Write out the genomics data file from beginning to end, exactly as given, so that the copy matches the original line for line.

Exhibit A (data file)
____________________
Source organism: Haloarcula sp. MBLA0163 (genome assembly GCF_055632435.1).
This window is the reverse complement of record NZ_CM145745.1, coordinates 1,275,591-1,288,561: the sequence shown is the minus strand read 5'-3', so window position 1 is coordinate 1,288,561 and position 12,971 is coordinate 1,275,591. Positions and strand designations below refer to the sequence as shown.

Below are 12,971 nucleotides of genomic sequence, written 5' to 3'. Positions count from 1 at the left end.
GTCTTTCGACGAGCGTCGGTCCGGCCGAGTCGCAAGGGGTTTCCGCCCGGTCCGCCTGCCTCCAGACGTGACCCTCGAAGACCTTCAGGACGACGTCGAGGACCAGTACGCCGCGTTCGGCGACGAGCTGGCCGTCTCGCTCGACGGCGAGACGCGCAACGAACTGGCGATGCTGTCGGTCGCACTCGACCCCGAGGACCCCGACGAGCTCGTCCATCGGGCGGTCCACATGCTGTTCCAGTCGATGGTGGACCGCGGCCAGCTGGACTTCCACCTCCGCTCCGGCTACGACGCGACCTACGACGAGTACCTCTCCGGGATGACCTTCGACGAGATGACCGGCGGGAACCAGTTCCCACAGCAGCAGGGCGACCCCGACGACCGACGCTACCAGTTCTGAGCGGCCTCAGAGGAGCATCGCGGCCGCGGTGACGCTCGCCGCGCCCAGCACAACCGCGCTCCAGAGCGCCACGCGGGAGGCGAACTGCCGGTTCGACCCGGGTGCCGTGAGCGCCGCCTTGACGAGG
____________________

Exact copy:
Source organism: Haloarcula sp. MBLA0163 (genome assembly GCF_055632435.1).
This window is the reverse complement of record NZ_CM145745.1, coordinates 1,275,591-1,288,561: the sequence shown is the minus strand read 5'-3', so window position 1 is coordinate 1,288,561 and position 12,971 is coordinate 1,275,591. Positions and strand designations below refer to the sequence as shown.

Below are 12,971 nucleotides of genomic sequence, written 5' to 3'. Positions count from 1 at the left end.
GTCTTTCGACGAGCGTCGGTCCGGCCGAGTCGCAAGGGGTTTCCGCCCGGTCCGCCTGCCTCCAGACGTGACCCTCGAAGACCTTCAGGACGACGTCGAGGACCAGTACGCCGCGTTCGGCGACGAGCTGGCCGTCTCGCTCGACGGCGAGACGCGCAACGAACTGGCGATGCTGTCGGTCGCACTCGACCCCGAGGACCCCGACGAGCTCGTCCATCGGGCGGTCCACATGCTGTTCCAGTCGATGGTGGACCGCGGCCAGCTGGACTTCCACCTCCGCTCCGGCTACGACGCGACCTACGACGAGTACCTCTCCGGGATGACCTTCGACGAGATGACCGGCGGGAACCAGTTCCCACAGCAGCAGGGCGACCCCGACGACCGACGCTACCAGTTCTGAGCGGCCTCAGAGGAGCATCGCGGCCGCGGTGACGCTCGCCGCGCCCAGCACAACCGCGCTCCAGAGCGCCACGCGGGAGGCGAACTGCCGGTTCGACCCGGGTGCCGTGAGCGCCGCCTTGACGAGG